There is a back-and-forth between the bacteria generating this acidic environment and the saliva/toothpaste taking it away. Thus, foods that contain calcium or that help you produce saliva are thought to help protect teeth.

Most cavities develop in between teeth or in the grooves of our teeth that are harder to reach with a toothbrush. Areas that we can easily brush, such as the front and back surfaces, develop fewer cavities.


How do animals keep their teeth clean and healthy?


But what about all those animals out there -- they don't brush OR floss, so why don't they run around with periodontal disease and related coronary heart failure?

While tooth decay is common among pets, it is rare among wild animals, though it becomes more common with age. How do they avoid the problem?

Siberian tiger cleaning teeth with dry grass
© Konrad Wothe / gettyimages.com
A) For one, wild animals don't eat much in the way of carbohydrates (sugars, starches), so they provide much less food to cavity-causing bacteria. Cavities in wild animals tend to result from injury, rather than diet, whereas those in domesticated animals tend to stem from food lodged in between teeth, like those of humans.

A 1945 study of tooth decay in North American carnivorous mammals found that bears, which eat berries and honey, had a greater tendency to have tooth decay than other large mammals (including polar bears, which eat seals - no honey or berries at the Arctic Circle). Though not conclusive, the author suggested that their dietary specialization might cause bears to experience greater tooth decay.

B) In nature, herbivores eat fiber-loaded plants, while carnivores chew on the bones of their prey. In both cases, their chewing on tough material mechanically cleans food particles from their teeth as they eat. Multi-tasking!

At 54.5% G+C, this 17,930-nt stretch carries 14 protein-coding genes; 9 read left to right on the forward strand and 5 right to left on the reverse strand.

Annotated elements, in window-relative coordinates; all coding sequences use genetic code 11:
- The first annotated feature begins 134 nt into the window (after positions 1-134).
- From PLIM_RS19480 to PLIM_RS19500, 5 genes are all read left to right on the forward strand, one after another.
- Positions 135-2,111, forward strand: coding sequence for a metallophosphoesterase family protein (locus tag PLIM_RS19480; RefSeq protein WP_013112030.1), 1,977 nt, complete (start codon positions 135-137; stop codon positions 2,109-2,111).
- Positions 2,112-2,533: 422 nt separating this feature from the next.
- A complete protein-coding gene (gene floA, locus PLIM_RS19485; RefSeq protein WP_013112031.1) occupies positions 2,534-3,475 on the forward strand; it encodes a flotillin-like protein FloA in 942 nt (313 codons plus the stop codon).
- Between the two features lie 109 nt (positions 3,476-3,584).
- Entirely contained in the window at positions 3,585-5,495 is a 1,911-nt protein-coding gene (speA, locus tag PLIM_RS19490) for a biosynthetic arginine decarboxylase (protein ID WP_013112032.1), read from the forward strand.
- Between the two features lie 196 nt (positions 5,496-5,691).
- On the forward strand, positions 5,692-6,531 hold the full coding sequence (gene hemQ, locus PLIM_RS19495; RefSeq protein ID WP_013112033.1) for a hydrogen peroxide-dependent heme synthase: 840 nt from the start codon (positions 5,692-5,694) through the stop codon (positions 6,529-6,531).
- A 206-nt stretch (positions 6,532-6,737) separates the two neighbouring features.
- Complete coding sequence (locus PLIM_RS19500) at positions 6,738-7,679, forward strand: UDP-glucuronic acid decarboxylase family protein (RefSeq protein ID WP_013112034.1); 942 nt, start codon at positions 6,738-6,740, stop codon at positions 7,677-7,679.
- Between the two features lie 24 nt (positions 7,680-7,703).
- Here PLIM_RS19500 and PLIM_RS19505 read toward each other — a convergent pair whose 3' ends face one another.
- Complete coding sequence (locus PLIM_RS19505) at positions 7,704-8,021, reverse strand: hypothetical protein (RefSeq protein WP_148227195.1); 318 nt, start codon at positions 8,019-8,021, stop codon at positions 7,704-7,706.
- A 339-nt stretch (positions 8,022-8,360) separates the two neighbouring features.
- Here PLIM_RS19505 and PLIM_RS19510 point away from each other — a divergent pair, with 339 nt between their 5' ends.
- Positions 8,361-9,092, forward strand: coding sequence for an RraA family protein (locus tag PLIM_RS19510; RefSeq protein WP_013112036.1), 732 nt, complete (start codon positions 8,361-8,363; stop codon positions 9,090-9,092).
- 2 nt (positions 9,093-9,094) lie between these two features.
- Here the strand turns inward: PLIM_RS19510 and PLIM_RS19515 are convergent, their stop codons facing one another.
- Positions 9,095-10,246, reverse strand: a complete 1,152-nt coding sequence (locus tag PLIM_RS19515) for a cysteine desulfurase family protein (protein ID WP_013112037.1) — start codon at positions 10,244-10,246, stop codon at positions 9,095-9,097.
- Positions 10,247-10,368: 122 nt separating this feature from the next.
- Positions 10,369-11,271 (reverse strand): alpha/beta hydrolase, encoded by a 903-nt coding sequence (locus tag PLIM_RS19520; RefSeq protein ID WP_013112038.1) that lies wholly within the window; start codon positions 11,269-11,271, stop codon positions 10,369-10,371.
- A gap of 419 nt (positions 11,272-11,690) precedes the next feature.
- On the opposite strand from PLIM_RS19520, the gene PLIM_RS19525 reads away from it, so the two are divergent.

Some also chew and gnaw on things, including grasses and bones, to further remove food stuck in their teeth, like we use dental floss and a toothbrush. In fact, pre-toothbrush humans (and some cultures still today) rubbed their teeth with frayed sticks from certain trees to remove food particles.

C) They grow or start to use new teeth. Eating plants gradually wears down teeth, so some herbivores use only some of their molars at any given time.

These emerge and move forward gradually, wear down, and are replaced by the ones behind them. Many mammals have two sets of teeth as we do, but they tend not to outlive their teeth. Elephants replace their teeth 6 times in a lifetime, which reflects their naturally long lifespan (when left in peace, they live for decades).

Sharks, on the other hand, develop new teeth every two weeks or so, so they are always ready to attack.

"Sharks look friendlier with human teeth"!    image: HuffingtonPost

D) At least one Japanese macaque has learned to floss its teeth, though it's not clear if s/he has communicated this skill to others! (This video shows Chompe in action).

E) They get help from others. The relationship between the Egyptian plover and the Nile crocodile is mutualistic, that is, it benefits both species and harms neither. The crocodile gets a nice teeth cleaning, and the plover gets lunch. Win-win.

Egyptian plover cleans the teeth of basking
Nile crocodiles    photo: Bio390Parasitology
a cleaner shrimp cleaning the mouth of a moray eel.
I'll bet it tickles!    photo: Brocken Inaglory, Wikimedia

Cleaner fish and shrimp perform similar services on marine fish, gaining a meal and cleaning their clients' mouths and teeth at the same time.

Is that better or worse than a trip to the dentist??